Health, environmental, economic costs of lack of access to contraception

UNC faculty members play role in UK, Gates Foundation summit and series on family planning

July 10, 2012 — The scientific underpinning for tomorrow’s London Summit on Family Planning, a major meeting hosted by the United Kingdom and the Bill & Melinda Gates Foundation, relies on work done by a faculty member at the University of North Carolina at Chapel Hill.

Herbert B. Peterson, M.D., Kenan Distinguished Professor and chair of the department of maternal and child health at the Gillings School of Global Public Health, is the principal investigator of a grant from the Gates Foundation to develop a series on family planning published July 10 by The Lancet. The series also was supported by a Gillings Innovation Award from the school.

Peterson, who is also professor in the department of obstetrics and gynecology at the UNC School of Medicine, led the planning, commissioning and preparation of the papers in the series with support from Kathy Biancardi, communications lead in maternal and child health.

“The articles in The Lancet series make a compelling case for the key role that family planning plays in achieving the United Nations’ Millennium Development Goals,” Peterson said. He is co-author of one of the series articles, “Contraception and Health,” and co-author with Richard Horton, Lancet editor-in-chief, of the opening comment on the rebirth of family planning.

Others who provided comments in the issue included Melinda Gates, the prime ministers of Rwanda and Ethiopia, and Jamie Bartram, Ph.D., Holzworth Distinguished Professor of environmental sciences and engineering and director of the Water Institute at UNC.

Publication of the issue precedes tomorrow’s summit, which will bring together participants from around the world, including Peterson, to mobilize global action “supporting the rights of some 120 million additional women and girls to access family planning without coercion or discrimination.”

The Lancet series shows how lack of access to family planning carries a huge price, not only in terms of women’s and children’s health and survival but also in economic and environmental terms. The series reveals startling new research findings on the effect that wider contraceptive use could have on maternal mortality rates – a reduction of 30 percent that could save more than 100,000 lives. Additionally, the series offers data on global population trends and policy options; contraception and health; connections between demographic change and climate change; economic dividends of family planning; and how human rights can be deployed to satisfy unmet needs for family planning.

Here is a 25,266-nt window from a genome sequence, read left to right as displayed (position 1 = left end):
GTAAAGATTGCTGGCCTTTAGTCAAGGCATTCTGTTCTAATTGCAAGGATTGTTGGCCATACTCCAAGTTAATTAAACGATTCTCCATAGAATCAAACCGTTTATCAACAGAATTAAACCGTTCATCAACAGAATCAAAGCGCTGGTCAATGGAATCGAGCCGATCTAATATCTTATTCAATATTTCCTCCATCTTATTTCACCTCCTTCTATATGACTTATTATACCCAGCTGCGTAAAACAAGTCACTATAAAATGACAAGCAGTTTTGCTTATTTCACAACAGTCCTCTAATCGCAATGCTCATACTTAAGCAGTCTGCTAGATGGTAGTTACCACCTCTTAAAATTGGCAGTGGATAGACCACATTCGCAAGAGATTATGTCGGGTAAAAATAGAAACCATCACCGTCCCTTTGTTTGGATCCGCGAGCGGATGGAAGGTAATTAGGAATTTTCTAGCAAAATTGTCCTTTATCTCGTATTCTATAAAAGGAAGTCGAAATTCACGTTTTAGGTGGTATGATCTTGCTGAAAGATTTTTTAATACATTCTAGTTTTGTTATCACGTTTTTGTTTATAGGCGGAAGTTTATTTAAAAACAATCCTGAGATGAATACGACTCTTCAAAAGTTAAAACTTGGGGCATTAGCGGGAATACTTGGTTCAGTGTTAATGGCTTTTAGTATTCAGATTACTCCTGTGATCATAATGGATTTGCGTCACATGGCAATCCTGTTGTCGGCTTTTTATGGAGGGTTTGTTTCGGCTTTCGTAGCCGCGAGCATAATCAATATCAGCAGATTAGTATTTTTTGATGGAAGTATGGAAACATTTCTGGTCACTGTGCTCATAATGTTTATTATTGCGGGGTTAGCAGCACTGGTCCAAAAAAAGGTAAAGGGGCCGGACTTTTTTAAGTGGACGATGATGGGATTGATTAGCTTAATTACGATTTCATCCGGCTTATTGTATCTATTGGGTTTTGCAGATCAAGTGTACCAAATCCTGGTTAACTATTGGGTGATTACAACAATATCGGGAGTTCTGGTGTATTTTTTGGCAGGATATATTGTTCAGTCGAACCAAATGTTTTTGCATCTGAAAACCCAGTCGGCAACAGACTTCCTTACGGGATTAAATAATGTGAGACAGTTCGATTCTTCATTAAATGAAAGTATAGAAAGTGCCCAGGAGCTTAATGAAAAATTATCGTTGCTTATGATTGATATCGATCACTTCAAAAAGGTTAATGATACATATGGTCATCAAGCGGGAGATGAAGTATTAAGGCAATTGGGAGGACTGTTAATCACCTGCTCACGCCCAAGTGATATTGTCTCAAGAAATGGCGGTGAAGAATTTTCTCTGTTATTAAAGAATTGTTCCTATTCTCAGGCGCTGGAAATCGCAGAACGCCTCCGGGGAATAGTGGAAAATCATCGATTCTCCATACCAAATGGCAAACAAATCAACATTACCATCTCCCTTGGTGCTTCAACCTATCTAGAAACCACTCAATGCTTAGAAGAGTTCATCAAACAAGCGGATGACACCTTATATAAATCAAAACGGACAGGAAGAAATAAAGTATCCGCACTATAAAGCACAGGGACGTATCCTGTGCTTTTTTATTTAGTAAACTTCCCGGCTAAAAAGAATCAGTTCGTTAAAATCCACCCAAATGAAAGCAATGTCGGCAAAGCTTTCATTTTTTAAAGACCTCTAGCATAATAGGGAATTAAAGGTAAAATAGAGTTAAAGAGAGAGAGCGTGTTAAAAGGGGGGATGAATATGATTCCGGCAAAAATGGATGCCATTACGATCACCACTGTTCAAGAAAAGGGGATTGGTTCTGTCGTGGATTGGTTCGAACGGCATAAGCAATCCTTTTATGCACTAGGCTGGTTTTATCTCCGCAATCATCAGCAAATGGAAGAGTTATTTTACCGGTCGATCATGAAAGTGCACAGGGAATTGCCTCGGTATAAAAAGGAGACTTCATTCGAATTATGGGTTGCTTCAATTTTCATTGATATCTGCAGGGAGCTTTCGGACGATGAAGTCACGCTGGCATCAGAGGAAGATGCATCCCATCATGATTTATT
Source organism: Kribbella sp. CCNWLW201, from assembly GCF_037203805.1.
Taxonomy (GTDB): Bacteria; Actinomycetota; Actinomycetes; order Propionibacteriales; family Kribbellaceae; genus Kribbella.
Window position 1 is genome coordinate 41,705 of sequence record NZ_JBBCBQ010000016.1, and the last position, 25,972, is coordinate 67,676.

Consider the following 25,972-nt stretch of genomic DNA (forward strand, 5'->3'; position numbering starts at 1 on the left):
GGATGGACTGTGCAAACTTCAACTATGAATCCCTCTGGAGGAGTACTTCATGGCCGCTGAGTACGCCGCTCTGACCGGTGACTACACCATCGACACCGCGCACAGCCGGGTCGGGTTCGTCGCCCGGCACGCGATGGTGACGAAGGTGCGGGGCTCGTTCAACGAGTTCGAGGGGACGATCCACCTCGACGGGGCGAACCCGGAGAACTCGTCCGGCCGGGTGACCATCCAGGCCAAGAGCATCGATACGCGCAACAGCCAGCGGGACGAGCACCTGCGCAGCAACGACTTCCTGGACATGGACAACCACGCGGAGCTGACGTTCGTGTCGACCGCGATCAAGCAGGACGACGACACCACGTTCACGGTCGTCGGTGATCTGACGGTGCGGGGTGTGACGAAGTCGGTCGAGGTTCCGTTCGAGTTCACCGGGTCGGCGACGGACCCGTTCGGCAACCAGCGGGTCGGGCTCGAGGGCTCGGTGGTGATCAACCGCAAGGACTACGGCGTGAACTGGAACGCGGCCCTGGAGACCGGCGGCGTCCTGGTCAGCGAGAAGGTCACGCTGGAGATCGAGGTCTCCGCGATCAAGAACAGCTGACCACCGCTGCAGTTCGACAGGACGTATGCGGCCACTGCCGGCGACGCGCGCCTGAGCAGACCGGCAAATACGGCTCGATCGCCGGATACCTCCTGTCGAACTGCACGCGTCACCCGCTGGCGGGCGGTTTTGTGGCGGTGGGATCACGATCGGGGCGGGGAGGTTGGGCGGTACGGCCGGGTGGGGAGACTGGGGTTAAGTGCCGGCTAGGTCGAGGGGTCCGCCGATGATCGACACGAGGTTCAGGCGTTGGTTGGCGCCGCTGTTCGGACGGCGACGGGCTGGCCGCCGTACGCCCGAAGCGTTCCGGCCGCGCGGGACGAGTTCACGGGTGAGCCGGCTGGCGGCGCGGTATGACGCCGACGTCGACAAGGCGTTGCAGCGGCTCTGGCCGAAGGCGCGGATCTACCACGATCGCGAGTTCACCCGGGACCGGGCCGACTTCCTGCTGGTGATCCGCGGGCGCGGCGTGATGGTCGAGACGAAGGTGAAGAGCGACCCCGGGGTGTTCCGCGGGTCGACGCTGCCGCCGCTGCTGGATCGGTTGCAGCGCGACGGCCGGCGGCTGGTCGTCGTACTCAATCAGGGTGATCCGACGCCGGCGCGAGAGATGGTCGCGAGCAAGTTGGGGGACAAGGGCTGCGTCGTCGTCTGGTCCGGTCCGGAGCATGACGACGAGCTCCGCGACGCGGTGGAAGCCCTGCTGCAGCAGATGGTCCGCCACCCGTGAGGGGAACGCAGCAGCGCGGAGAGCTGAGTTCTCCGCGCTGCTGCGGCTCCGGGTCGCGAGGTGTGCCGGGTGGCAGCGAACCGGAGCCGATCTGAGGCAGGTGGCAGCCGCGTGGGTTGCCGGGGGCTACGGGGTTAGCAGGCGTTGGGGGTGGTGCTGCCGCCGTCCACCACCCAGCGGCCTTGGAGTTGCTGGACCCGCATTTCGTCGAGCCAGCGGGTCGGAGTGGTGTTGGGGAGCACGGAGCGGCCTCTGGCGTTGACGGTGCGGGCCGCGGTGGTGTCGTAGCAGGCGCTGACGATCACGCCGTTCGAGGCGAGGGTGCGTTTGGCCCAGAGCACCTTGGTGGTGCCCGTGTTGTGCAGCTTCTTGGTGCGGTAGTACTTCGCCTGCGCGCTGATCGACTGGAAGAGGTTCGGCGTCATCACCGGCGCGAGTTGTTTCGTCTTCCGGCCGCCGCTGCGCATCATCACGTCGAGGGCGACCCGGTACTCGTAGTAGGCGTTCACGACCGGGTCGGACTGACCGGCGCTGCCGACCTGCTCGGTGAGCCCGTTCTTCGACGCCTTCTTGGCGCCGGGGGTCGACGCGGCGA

The series is a product of a working group of global experts in economics, demography, epidemiology, political science and environmental science convened by Peterson at UNC in December 2010. The group included Horton and representatives from the World Health Organization (WHO), UN Population Fund and the World Bank. Their aim was to prepare the evidence base to support an issue of the journal that would focus upon population issues, family planning and achievement of the Millennium Development Goals.

Peterson, director of the WHO Collaborating Center for Research Evidence for Sexual and Reproductive Health, housed at UNC, has a long history of research related to women’s health. Before joining the UNC faculty in 2004, he served as a team coordinator in the department of reproductive health and research at WHO in Geneva and chief of the women’s health and fertility branch in the division of reproductive health at the Centers for Disease Control and Prevention in Atlanta. He is an elected member of the Institute of Medicine of the National Academy of Sciences.

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Gillings School of Global Public Health contact: Chris Perry, (919) 966-4555, chris.perry@unc.edu

One Response to Health, environmental, economic costs of lack of access to contraception

  1. carol says:

    The free use of contraceptives is extremely important, especially in a society where economic conditions strain against an increasing birth rate. Sadly, people will still protest against this despite the fact that you are saving lives.

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